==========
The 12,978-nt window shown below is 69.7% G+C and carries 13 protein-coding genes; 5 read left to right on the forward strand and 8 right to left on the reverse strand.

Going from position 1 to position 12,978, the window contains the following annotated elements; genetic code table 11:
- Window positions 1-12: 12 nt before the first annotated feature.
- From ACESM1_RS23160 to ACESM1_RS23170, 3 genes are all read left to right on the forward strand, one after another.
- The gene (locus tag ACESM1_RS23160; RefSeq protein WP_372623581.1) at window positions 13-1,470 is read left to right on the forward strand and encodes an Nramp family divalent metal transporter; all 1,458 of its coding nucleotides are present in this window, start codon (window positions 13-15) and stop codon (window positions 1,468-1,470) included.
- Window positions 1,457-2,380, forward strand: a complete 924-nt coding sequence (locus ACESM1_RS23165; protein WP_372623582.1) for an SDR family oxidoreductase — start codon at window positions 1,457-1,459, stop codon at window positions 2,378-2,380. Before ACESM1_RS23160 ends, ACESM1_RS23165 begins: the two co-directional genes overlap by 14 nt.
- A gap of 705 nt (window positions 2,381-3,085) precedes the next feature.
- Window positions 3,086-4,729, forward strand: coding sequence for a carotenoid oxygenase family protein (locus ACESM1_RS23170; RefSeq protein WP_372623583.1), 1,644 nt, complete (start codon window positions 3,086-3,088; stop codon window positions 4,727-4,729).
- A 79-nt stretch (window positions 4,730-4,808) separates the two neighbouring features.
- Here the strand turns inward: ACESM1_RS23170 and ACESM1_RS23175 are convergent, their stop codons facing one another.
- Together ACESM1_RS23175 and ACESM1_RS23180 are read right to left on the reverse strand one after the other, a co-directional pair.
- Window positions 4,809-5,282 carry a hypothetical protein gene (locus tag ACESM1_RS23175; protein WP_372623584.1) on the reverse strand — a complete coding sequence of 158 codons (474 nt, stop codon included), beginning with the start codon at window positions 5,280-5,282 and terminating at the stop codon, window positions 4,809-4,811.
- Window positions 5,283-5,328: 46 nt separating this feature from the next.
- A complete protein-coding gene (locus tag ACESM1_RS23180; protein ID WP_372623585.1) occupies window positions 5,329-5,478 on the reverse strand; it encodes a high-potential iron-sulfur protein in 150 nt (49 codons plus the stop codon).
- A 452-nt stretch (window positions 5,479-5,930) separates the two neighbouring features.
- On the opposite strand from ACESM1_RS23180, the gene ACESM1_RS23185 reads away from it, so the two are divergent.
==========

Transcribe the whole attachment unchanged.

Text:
The 12,978-nt window shown below is 69.7% G+C and carries 13 protein-coding genes; 5 read left to right on the forward strand and 8 right to left on the reverse strand.

Going from position 1 to position 12,978, the window contains the following annotated elements; genetic code table 11:
- Window positions 1-12: 12 nt before the first annotated feature.
- From ACESM1_RS23160 to ACESM1_RS23170, 3 genes are all read left to right on the forward strand, one after another.
- The gene (locus tag ACESM1_RS23160; RefSeq protein WP_372623581.1) at window positions 13-1,470 is read left to right on the forward strand and encodes an Nramp family divalent metal transporter; all 1,458 of its coding nucleotides are present in this window, start codon (window positions 13-15) and stop codon (window positions 1,468-1,470) included.
- Window positions 1,457-2,380, forward strand: a complete 924-nt coding sequence (locus ACESM1_RS23165; protein WP_372623582.1) for an SDR family oxidoreductase — start codon at window positions 1,457-1,459, stop codon at window positions 2,378-2,380. Before ACESM1_RS23160 ends, ACESM1_RS23165 begins: the two co-directional genes overlap by 14 nt.
- A gap of 705 nt (window positions 2,381-3,085) precedes the next feature.
- Window positions 3,086-4,729, forward strand: coding sequence for a carotenoid oxygenase family protein (locus ACESM1_RS23170; RefSeq protein WP_372623583.1), 1,644 nt, complete (start codon window positions 3,086-3,088; stop codon window positions 4,727-4,729).
- A 79-nt stretch (window positions 4,730-4,808) separates the two neighbouring features.
- Here the strand turns inward: ACESM1_RS23170 and ACESM1_RS23175 are convergent, their stop codons facing one another.
- Together ACESM1_RS23175 and ACESM1_RS23180 are read right to left on the reverse strand one after the other, a co-directional pair.
- Window positions 4,809-5,282 carry a hypothetical protein gene (locus tag ACESM1_RS23175; protein WP_372623584.1) on the reverse strand — a complete coding sequence of 158 codons (474 nt, stop codon included), beginning with the start codon at window positions 5,280-5,282 and terminating at the stop codon, window positions 4,809-4,811.
- Window positions 5,283-5,328: 46 nt separating this feature from the next.
- A complete protein-coding gene (locus tag ACESM1_RS23180; protein ID WP_372623585.1) occupies window positions 5,329-5,478 on the reverse strand; it encodes a high-potential iron-sulfur protein in 150 nt (49 codons plus the stop codon).
- A 452-nt stretch (window positions 5,479-5,930) separates the two neighbouring features.
- On the opposite strand from ACESM1_RS23180, the gene ACESM1_RS23185 reads away from it, so the two are divergent.